I have tried twice, I might not try again. The problem is how can the Trenberths of this world go on TV and in other media to talk “climate change” without appearing like vultures, Nostradamuses, told-you-so’s, talking-heads, broken records and the like.

    Compared to this issue, my opinion on the topics arisen by my would-be responders has zero value. Please guys try to abstract from me and concentrate on a problem that, admittedly, might sound non-existent to the Believers, but only because of your belief.

    • MorinMoss Says:

      What reality are you living in? Replace “Trenberth” with “Monckton” or “Inhofe” and your complaint’s meaning doesn’t change.

      The problem, as we (okay, me as I can’t speak for everyone ) see it is that, despite several decades of warnings, we may have missed our opportunity to avert the worst of an impending climactic chaos.

      Are you proposing we find some hallowed middle-ground with the deniers?
      What would that be, considering most of them believe that Earth needs more CO2, not less?

      Or that we’ll let them burn as much coal and oil as possible if they agree to paint our cities white?

      • otter17 Says:

        There is minuscule room for middle ground within his economic paradigm. We have talked about this before. It is either full adaptation or nothing. Well, mitigation is on the table, but it is “nearly impossible to prove that it will be worth the cost”.

        • MorinMoss Says:

          I recall an industry shill, not too long ago, saying the best plan was unrestricted consumption of coal and oil for the next 50 yrs, by which time we would have solved all the issues around alternative energy and sequestration.

          • neilrieck Says:

            “Once upon a time”, animal life on planet Earth was in balance with plant life. Exhaled CO2 was taken up by plants to produce more O2. This balance changed with the industrial age and I suspect we could we have lived this way for a very long time provided we kept our numbers low (perhaps below a billion). But atmospheric CO2 has risen 25% since scientists began measurements in 1958 and O2 has fallen since measurements began in 1990.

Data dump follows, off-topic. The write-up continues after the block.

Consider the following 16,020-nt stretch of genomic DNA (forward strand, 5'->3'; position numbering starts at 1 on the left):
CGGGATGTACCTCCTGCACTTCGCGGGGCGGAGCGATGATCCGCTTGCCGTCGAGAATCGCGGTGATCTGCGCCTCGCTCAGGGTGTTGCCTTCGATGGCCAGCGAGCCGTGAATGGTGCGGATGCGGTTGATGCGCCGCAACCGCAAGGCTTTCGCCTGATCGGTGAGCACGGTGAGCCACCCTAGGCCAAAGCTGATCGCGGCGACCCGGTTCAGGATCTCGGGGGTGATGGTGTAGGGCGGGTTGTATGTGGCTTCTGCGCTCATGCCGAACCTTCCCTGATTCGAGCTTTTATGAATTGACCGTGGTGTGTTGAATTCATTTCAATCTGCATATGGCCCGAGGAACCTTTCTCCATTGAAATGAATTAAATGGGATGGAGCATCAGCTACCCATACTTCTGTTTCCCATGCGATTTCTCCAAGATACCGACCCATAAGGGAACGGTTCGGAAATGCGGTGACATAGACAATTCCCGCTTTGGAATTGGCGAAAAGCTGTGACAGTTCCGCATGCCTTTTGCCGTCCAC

Clearly the balance that once existed is no longer there and there is no evidence of an explosion of plant life to take up the excess CO2 so we only have two options: 1) reduce human population 2) switch to an energy source which does not produce CO2.

    • otter17 Says:

      When it comes down to it, though, your belief that the overall issue does not require a ramp down in emissions is in direct opposition to the National Academy of Sciences in the USA and the equivalent organization in your country. If you as a lay man disregard the analysis of some of the most prestigious scientific bodies in the world, there is likely nothing that will ever change your mind. There is likely no standard of evidence that will be sufficient. It seems that you waste your own time and ours coming here.

      Scientists have had a working understanding for predictions and estimates of how weather extremes would play out. Seeing more of these record-breaking data points at this early stage in the global warming story is cause to take notice. We don’t panic, yet simply understand what the potential trends are and weigh what the experts indicate the ramifications may be. We realize that extreme events analysis are on the forefront of the science at the moment, but we still remain within the context of NAS and Royal Society recommendations.

    • Martin Lack Says:

      Is this really your strongest card, Maurizio: To claim you have proved a null hypothesis? Unfortunately, all you have done is revealed your apparent ignorance (i.e. hot cold, wet and dry – are all consequences of additional energy in the climate system) and, when not doing so, you make it transparently clear that you have not looked at all the evidence and found no causal link between CO2 and temperature rise. On the contrary, you have decided there is no causal link and gone looking for alternative explanations for all the evidence that there is one.

      Does this argument work in reverse? I don’t think so: It is an experimental, observable and repeatable fact that CO2 absorbs long wave radiation and also an uncontestable fact that the Earth’s overall temperature will change if the incoming radiation from the Sun is not balanced by the outgoing radiation to Space. You could say that we stumbled upon the truth and have spent most of the time since trying to ignore it.

      However, on every occasion that the maths is checked; mainstream scientists have concluded that the equilibrium temperature change will be at least 2 Celsius for a doubling of CO2. The only people that dispute this are those that either have a vested interest, ideological prejudice, or religious need for human activity to not be the primary cause. Which one are you?

      My guess is that you are a number two!

  10. Sorry for the lack of intelligent comment from this direction… the fires are keeping many of us distracted.